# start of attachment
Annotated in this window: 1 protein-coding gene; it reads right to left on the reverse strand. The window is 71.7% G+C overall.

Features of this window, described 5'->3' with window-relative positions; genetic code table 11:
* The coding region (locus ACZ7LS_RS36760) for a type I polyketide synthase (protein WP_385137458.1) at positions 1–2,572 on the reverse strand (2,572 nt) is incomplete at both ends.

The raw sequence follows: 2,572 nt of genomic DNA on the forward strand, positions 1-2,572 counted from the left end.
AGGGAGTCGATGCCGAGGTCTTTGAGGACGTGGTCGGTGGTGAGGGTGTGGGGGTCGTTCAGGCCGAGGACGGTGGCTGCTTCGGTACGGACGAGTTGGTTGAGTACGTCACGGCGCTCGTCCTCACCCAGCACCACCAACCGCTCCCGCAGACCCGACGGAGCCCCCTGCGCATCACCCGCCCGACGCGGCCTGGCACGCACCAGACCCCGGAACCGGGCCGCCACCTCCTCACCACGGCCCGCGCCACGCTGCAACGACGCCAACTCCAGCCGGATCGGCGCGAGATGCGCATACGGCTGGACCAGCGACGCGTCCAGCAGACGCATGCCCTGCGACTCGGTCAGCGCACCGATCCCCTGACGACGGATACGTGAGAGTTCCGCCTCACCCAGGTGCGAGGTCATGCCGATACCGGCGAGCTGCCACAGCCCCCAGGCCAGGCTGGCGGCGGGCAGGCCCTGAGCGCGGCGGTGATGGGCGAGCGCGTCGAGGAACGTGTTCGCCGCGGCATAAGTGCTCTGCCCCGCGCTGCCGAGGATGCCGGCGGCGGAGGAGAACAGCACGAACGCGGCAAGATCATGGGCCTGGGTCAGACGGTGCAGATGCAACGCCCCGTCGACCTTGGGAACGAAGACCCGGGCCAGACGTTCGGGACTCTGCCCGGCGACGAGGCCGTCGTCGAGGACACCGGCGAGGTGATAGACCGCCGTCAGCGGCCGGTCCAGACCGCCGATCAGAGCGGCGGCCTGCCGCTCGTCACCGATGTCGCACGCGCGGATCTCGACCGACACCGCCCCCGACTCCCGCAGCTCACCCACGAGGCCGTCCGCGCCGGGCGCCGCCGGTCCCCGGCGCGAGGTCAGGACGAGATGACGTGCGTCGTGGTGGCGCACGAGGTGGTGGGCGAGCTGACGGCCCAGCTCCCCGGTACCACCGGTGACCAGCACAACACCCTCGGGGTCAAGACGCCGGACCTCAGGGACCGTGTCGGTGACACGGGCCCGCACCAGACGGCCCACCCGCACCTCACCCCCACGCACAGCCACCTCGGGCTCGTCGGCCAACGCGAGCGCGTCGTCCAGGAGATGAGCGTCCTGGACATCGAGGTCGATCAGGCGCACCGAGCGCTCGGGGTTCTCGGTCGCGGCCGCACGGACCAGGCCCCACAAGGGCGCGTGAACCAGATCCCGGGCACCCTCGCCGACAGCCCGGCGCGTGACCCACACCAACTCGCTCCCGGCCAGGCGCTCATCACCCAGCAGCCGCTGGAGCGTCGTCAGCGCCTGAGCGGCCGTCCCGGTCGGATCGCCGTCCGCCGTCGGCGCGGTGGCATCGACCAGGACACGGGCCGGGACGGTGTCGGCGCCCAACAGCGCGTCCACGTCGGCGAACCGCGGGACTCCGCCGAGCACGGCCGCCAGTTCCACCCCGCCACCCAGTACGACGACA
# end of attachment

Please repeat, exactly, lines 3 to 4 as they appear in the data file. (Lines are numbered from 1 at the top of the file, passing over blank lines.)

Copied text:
* The coding region (locus ACZ7LS_RS36760) for a type I polyketide synthase (protein WP_385137458.1) at positions 1–2,572 on the reverse strand (2,572 nt) is incomplete at both ends.

The raw sequence follows: 2,572 nt of genomic DNA on the forward strand, positions 1-2,572 counted from the left end.